- START DATE: 1970-01-01
- START: 00:00:00 AM
- END DATE: 1970-01-01
- END: 00:00:00 AM
- LOCATION: 9992 Pin Point Avenue, Savannah, GA, United States
Seafood, soul food, jazz and gospel music and more top the growing list of things you can find at the fifth annual Pin Point Seafood Festival on Sept. 16, 2017.
The event, set for 10 a.m. to 8 p.m. at 9992 Pin Point Ave., is sponsored by Sweetfield of Eden Baptist Church and the Ford Motor Company. The Bishop Thomas J. Sills says the Pin Point Seafood Festival was “created to highlight the rich history of Pin Point while allowing you to taste the seafood dishes that have been passed down through the generations.”
Tickets at the gate are $7 for the festival or you can purchase a $20 Ford Fast pass that includes entrance to the festival and faster food line entrances.
Once guests pay the $7 entry fee for the festival, they can go to the ticket booth to purchase tickets for the food. Each ticket is $1 and prices for food items range from $2 to as much as $24.
Dishes range from low country boil to fried shrimp, fried fish, smothered shrimp and grits, shrimp po’ boys, triple seafood burgers, lobster seafood salad, okra seafood gumbo, deviled crab and more. There is also a range of soul food items as well.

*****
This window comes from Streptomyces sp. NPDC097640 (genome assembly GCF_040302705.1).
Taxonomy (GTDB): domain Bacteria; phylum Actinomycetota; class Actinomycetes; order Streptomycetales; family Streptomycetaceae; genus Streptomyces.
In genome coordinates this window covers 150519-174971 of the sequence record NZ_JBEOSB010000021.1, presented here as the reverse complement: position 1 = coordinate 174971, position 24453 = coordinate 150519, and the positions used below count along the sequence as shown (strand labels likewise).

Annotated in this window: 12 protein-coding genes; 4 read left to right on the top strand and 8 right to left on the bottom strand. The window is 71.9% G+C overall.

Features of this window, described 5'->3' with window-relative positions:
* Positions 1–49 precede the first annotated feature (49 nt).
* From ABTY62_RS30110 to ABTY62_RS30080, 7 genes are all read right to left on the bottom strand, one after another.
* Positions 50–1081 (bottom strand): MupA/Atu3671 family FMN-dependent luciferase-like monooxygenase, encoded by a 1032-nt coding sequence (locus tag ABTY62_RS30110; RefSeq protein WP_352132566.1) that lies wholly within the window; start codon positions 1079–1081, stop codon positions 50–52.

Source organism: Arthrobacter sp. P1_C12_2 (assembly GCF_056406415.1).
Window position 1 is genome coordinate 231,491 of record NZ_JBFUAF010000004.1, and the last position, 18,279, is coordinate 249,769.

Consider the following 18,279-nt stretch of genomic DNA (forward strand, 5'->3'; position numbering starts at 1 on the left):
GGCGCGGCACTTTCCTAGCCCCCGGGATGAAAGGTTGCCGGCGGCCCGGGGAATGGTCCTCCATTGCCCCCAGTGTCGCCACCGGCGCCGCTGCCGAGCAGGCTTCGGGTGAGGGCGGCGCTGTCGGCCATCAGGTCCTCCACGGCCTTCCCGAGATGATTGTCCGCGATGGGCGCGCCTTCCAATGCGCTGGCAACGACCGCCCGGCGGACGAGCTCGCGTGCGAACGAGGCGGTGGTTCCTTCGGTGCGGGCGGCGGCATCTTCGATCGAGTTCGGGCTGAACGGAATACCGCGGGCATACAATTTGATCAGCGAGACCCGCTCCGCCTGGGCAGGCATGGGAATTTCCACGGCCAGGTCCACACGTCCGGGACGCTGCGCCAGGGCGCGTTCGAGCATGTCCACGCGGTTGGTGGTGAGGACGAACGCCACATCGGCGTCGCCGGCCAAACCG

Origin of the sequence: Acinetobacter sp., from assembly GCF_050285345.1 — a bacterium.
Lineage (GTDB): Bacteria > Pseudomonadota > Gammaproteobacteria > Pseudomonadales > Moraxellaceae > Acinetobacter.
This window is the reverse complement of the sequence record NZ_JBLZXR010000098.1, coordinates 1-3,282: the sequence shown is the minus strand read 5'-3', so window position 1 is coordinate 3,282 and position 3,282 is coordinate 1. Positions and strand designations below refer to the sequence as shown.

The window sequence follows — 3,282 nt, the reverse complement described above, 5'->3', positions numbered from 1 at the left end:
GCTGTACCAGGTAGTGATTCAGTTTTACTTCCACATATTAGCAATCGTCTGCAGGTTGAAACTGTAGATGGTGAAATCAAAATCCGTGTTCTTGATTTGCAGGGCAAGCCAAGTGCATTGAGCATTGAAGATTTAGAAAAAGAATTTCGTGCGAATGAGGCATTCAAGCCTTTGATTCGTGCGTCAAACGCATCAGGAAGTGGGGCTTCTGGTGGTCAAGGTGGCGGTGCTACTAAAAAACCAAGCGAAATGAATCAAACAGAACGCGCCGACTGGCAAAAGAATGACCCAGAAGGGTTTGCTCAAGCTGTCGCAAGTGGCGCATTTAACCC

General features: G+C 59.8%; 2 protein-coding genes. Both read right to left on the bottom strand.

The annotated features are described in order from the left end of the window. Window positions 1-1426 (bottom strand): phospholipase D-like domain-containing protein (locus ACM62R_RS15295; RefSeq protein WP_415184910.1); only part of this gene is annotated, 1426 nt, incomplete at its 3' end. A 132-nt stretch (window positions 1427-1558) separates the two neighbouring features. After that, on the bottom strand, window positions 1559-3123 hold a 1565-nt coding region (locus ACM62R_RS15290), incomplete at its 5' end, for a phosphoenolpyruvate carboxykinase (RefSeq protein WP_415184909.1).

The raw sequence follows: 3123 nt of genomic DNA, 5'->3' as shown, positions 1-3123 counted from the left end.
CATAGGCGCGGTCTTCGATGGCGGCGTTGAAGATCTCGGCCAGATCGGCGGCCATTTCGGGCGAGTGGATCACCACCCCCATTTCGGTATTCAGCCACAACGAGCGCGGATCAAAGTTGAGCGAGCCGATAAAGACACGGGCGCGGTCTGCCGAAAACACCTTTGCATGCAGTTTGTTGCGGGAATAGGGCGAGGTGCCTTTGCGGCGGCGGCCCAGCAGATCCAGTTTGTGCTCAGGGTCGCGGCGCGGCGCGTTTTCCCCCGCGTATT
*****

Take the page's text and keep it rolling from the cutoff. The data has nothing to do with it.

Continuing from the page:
The founder, Thomas Sills, has been with Sweetfield of Eden Baptist Church for 18 years and when he noticed the Pin Point area was beginning to gain national notoriety several years ago, he wanted to start a festival that would be the church’s contribution to telling the history of the close-knit community.
In addition to telling their story, the festival also serves as way to highlight a local charity. Last year’s featured charity was Fathers Mentoring Sons, a mentoring program in Savannah that Sills started about a year ago to help local youth. Each festival gives the group a chance to also highlight a historical figure from Pin Point.
In addition to the great food, the festival also features live entertainment ranging from gospel music, jazz, a little old-school R&B, pop and a little country.
And despite the community’s small size, the festival draws thousands of visitors each year. “We are literally growing by leaps and bounds,” says Sills. “That’s what’s amazing to me. The first year we did it, I didn’t know if anyone was coming … and we had 1,200 people and it blew my mind. Last year we saw over 3,000 people and the line at the gate began forming before 10 a.m”.